Page:Incidents of travel in Central America, Chiapas and Yucatan.djvu/41

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13
A VISIT TO THE CARIB INDIANS.

he appeared on deck with a large wash-hand basin in one hand, and a well-filled pocket-handkerchief in the other, containing his priestly vestments.

We anchored a short distance from the beach, and went ashore in the small boat. We landed at the foot of a bank about twenty feet high, and, ascending to the top, came at once, under a burning sun, into all the richness of tropical vegetation. Besides cotton and rice, the cahoon, banana, cocoanut, pineapple, orange, lemon, and plantain, with many other fruits which we did not know even by name, were growing with such luxuriance, that at first their very fragrance was oppressive. Under the shade of these trees most of the inhabitants were gathered; and the padre immediately gave notice, in a wholesale way, that he had come to marry and baptize them. After a short consultation, a house was selected for the performance of the ceremonies, and Mr. Catherwood and I, under the guidance of a Carib, who had picked up a little English in his canoe expeditions to Balize, walked through the settlement.

It consisted of about five hundred inhabitants. Their native place was on the sea-coast, below Truxillo, within the government of Central America; and having taken an active part against Morazan, when his party became dominant they fled to this place, being within the limits of the British authority. Though living apart, as a tribe of Caribs, not mingling their blood with that of their conquerors, they were completely civilized; retaining, however, the Indian passion for beads and ornaments. The houses, or huts, were built of poles about an inch thick, set upright in the ground, tied together with bark-strings, and thatched with coroon leaves. Some had partitions and bedsteads made of the same materials; in every house were a grass hammock and a figure of the Virgin, or of some tutelary saint; and we were exceedingly struck with the great progress made in civilization by these descendants of cannibals, the fiercest of all the Indian tribes whom the Spaniards encountered.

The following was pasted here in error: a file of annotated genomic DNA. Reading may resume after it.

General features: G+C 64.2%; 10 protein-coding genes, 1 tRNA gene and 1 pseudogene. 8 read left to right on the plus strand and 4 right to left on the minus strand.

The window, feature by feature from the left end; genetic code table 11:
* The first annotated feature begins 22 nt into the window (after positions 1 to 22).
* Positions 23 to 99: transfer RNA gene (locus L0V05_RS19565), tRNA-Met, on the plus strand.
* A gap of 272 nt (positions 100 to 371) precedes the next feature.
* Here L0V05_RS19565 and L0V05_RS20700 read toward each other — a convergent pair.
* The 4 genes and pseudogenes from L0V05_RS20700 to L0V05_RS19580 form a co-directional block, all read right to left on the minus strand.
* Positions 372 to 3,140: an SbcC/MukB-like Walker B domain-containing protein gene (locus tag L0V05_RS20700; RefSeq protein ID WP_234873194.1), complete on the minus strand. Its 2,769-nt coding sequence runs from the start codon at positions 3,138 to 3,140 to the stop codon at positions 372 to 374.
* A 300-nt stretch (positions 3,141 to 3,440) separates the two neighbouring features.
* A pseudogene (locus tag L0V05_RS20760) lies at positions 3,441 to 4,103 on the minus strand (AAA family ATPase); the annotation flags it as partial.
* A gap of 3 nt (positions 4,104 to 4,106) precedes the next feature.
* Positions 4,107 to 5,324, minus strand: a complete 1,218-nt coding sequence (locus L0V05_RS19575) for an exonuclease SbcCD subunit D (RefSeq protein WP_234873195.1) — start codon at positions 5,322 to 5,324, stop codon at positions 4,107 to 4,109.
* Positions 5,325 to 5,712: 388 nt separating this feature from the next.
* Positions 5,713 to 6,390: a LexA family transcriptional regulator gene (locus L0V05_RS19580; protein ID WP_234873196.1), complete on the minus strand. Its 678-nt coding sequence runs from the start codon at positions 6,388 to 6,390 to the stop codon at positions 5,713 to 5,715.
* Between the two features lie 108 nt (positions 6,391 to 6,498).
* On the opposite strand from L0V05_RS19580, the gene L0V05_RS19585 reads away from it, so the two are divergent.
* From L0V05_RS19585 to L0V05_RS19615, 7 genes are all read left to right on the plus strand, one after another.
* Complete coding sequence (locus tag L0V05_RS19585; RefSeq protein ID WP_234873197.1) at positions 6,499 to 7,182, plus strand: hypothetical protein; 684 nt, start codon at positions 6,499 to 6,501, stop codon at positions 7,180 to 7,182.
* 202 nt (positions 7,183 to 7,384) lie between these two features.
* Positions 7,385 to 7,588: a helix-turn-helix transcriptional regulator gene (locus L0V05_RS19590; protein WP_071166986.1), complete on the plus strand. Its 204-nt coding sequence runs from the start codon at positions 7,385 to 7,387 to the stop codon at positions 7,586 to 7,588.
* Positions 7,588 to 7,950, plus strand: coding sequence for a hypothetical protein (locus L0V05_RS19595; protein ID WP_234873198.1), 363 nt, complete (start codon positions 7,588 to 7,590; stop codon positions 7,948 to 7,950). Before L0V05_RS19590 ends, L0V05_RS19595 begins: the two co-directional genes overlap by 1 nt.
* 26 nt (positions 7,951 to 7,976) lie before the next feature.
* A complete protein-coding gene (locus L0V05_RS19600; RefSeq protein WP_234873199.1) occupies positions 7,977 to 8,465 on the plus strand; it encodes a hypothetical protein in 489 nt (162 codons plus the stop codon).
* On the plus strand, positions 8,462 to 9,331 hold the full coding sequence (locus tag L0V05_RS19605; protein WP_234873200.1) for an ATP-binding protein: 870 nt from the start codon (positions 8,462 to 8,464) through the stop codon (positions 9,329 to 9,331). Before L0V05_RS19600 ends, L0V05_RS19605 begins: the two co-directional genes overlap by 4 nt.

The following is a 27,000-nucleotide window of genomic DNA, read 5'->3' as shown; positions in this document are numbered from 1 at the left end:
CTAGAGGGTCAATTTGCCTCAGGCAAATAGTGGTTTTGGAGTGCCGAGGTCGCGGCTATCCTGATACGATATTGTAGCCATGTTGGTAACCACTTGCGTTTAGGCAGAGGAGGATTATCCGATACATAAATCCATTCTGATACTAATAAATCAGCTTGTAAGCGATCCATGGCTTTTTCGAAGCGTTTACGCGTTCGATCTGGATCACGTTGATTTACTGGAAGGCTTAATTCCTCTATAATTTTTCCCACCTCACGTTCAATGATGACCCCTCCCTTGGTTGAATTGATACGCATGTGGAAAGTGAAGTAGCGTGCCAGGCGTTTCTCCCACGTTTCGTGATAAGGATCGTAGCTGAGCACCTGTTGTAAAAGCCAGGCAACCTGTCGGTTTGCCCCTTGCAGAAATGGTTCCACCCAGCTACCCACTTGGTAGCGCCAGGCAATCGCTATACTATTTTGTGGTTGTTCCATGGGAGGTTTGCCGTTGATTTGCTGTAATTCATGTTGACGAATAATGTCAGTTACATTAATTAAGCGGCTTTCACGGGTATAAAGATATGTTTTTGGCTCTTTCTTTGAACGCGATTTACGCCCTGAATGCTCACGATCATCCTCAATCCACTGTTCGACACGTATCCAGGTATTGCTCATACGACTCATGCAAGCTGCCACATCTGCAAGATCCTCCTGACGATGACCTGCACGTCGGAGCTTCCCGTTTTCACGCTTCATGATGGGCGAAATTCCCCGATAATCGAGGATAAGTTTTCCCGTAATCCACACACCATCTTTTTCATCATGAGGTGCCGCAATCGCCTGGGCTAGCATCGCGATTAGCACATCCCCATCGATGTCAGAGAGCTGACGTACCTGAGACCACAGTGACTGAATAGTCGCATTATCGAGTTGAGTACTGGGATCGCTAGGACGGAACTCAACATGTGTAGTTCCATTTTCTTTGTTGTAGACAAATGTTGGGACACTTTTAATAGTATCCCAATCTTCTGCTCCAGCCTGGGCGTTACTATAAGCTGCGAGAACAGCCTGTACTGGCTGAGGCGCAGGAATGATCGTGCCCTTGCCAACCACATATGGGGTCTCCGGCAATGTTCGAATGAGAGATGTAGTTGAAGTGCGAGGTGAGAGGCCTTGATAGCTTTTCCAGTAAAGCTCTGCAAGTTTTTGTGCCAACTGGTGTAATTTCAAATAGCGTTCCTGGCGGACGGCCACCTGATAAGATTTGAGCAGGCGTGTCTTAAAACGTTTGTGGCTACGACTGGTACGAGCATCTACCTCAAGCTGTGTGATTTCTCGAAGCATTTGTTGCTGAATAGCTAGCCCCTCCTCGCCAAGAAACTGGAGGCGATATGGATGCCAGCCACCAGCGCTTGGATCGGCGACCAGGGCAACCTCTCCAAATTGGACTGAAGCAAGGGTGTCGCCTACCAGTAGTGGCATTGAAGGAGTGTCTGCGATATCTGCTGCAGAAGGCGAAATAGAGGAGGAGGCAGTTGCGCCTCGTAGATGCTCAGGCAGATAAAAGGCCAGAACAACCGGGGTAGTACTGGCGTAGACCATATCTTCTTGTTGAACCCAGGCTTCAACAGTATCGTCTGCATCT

The houses extended along the bank, at some distance apart; and the heat was so oppressive that, before reaching the last, we were about to turn back; but our guide urged us to go on and see "one old woman," his grandmother. We followed, and saw her. She was very old; no one knew her age, but it was considerably over a hundred; and what gave her more interest in our eyes than the circumstance of her being the grandmother of our guide, she came from the island of St. Vincent, the residence of the most indomitable portion of her race; and she had never been baptized. She received us with an idiotic laugh; her figure was shrunken; her face shrivelled,